Heartstopper Review: A Queer Romance That Knows Exactly How To Make Your Heart Flutter

The stories best suited to whisking us away from reality often promise unreachable worlds, fantastical creatures, and extraordinary characters. Then come worlds not so different from our own, yet so carefully crafted that their specificity triumphs above all else: there should be nothing novel about bustling high school hallways or expansive fields of grass, but when characters Nick (Kit Connor) and Charlie (Joe Locke) so much as share a glance, "Heartstopper" transports its audience to another plane entirely. The Netflix series takes both its name and story from the hit Alice Oseman webcomic of the same name, continuing the streamer's trend of revitalizing rom-coms with a special tinge of YA. And though they've only ramped up their efforts in recent years, churning out sequels to sagas like "The Kissing Booth" and "After," it's been a while since one of these attempts recaptured the magic of their early hit, "To All The Boys I've Loved Before." But eventually, every ruler gets dethroned.

One of the extraordinary elements of "Heartstopper" is its simplicity. The queer love stories that often conquer the mainstream have trained us for a particular expectation: boy meets boy, boy falls in love, tentative romance begins, and then, just as hope creeps in, tragedy strikes. Queer romance is too often marked by devastation, whether emotionally wrought coming out stories or period pieces grappling with the life-threatening pressures of society. And let's be honest — we're so starved for representation that for a long time, whatever we could get suited just fine. But stories like this are becoming less of a rarity, allowing us to embrace a delightful breath of fresh air — like "Heartstopper," where two teen boys fall in love.

So sweet it'll rot your teeth

"Heartstopper" starts with Charlie Spring, a high-strung, openly-gay teenager with a tight-knit group of friends who are "borderline outcasts." Coming out of a complicated relationship and still shouldering the burden of high school homophobia, he finds himself seeking solace in a budding friendship with Nick Nelson, a cheerful and soft-hearted rugby player on who he quickly develops a crush. Despite his friends' vehement warnings that he's setting himself up for heartbreak (they make a point of dubbing Nick "the straightest person [they've] ever seen"), Charlie can't help but wonder if Nick could possibly return his feelings. Spoiler alert — of course he does! That's not the struggle though; the hard part is getting to a place where either of these nervous wrecks might speak their feelings aloud. The ensuing events are told in chapters like "Crush" and "Kiss," where the duo navigate their feelings and all the possibilities they promise.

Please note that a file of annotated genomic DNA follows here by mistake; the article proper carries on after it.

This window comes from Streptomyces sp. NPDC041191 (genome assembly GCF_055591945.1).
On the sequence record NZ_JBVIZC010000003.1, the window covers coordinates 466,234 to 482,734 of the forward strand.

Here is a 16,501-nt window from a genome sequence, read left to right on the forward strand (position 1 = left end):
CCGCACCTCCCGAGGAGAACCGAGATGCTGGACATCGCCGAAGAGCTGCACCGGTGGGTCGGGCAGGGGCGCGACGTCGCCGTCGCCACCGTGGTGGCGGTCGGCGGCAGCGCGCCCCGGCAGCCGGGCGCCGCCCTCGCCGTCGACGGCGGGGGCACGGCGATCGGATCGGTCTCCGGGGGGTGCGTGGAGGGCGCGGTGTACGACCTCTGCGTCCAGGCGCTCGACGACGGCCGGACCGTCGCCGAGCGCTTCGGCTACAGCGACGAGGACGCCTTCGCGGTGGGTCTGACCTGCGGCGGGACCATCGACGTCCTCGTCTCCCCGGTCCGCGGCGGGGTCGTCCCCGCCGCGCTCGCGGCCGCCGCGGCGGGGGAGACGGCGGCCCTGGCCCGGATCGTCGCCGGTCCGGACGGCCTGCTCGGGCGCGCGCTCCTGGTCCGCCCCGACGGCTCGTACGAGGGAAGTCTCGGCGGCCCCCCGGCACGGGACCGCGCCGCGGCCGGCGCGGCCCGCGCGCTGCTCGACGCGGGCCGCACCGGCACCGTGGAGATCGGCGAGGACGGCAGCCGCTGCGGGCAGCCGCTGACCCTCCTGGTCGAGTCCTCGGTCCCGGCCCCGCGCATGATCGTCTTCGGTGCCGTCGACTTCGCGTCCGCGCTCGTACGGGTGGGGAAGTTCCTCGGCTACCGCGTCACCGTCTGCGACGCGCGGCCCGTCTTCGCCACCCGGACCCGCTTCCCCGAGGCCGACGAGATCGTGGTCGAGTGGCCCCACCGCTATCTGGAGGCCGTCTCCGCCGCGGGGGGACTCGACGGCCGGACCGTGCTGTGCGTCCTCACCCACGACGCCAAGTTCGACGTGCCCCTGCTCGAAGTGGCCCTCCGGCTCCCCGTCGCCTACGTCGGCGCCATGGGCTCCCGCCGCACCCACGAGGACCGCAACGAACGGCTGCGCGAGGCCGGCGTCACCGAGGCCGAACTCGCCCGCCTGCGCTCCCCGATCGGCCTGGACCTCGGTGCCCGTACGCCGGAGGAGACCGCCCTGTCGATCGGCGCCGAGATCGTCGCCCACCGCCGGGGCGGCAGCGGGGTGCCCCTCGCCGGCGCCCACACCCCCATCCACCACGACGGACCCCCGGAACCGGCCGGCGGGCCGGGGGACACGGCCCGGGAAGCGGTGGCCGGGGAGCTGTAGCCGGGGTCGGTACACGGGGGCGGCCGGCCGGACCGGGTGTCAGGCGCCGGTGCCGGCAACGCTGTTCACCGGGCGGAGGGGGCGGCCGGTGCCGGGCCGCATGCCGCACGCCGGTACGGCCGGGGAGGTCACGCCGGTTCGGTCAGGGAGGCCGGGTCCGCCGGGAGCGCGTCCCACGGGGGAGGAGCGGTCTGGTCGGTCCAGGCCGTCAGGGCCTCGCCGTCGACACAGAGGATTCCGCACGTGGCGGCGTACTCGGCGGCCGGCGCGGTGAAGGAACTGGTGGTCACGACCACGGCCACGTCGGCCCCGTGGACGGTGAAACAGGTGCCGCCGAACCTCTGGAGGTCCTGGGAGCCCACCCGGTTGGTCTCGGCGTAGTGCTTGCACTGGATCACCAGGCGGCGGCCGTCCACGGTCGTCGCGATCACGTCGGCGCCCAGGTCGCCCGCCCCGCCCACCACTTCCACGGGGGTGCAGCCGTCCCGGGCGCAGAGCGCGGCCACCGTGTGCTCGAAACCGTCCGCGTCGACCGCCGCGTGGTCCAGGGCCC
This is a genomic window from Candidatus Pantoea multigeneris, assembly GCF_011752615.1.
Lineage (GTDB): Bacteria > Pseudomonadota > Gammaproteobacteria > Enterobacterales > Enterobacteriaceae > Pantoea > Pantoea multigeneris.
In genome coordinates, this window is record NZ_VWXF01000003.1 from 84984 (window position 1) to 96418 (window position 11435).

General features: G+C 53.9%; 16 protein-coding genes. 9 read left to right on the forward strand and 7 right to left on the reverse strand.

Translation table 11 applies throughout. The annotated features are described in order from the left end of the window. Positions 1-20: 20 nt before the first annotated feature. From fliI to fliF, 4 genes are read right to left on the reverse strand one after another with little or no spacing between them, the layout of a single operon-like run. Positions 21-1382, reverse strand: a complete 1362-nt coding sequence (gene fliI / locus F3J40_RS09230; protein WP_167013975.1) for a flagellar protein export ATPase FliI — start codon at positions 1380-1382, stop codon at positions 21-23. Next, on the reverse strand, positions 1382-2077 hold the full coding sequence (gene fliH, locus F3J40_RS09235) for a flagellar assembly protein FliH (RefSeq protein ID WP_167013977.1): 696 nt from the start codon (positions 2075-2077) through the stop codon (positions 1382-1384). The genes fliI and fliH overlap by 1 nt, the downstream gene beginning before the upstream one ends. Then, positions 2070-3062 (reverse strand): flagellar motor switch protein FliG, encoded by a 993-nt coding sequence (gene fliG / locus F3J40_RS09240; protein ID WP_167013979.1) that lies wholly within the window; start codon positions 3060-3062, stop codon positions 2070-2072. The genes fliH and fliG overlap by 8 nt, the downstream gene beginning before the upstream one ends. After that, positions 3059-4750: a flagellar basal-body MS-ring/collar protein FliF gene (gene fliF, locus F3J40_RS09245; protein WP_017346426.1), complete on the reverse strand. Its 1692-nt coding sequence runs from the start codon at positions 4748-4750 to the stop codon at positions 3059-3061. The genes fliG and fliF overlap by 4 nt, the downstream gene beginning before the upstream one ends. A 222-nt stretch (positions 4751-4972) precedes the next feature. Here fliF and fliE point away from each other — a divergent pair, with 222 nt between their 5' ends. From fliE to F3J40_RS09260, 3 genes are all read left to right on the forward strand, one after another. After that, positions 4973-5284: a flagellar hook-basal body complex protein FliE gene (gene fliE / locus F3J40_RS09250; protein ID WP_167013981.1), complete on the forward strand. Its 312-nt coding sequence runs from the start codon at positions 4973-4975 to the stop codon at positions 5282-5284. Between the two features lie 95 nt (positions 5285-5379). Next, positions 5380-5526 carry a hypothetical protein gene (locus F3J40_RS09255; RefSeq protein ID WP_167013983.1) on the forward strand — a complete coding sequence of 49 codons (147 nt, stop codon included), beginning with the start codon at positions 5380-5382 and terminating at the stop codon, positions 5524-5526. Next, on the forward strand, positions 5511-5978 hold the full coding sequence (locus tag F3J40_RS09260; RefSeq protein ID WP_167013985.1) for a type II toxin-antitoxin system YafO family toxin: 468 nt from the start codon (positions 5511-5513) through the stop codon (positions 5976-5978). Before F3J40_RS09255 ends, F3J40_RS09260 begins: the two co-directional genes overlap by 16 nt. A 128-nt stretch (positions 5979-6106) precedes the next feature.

Not to reiterate what the title says so clearly, but "Heartstopper" is exactly what it seems: a heartwarming YA tale that knows exactly how to make your heart flutter. Naturally, the story lives and dies on the chemistry of its leads, who need to convince us of their affections, but no worries there — Kit Connor and Joe Locke soar through this series with ease. Connor has previously proven his penchant for emotion in the opening scenes of "Rocketman," where the young star played a young Eton John. As Nick, he radiates golden retriever energy when he's grinning in Charlies's direction, then falls into silent conflict as he struggles to make sense of his feelings. Locke, a newcomer, is a breakout in his own right, operating like a bundle of raw nerves as Charlie jumps from earnest hope to anxious overthinking. And that's just the tip of the iceberg — the series boasts charming performances across the board from the young cast. With them, the show balances embracing inclusivity while never shying away from the bigoted environment that surrounds it. Charlie's friend group includes Elle, (trans TikTok sensation Yasmin Finney), who recently transferred from Truman to the all-girls school where things should be easier and are instead complicated for new reasons. But much like Charlie and Nick will come to realize, Elle finds comfort in a community.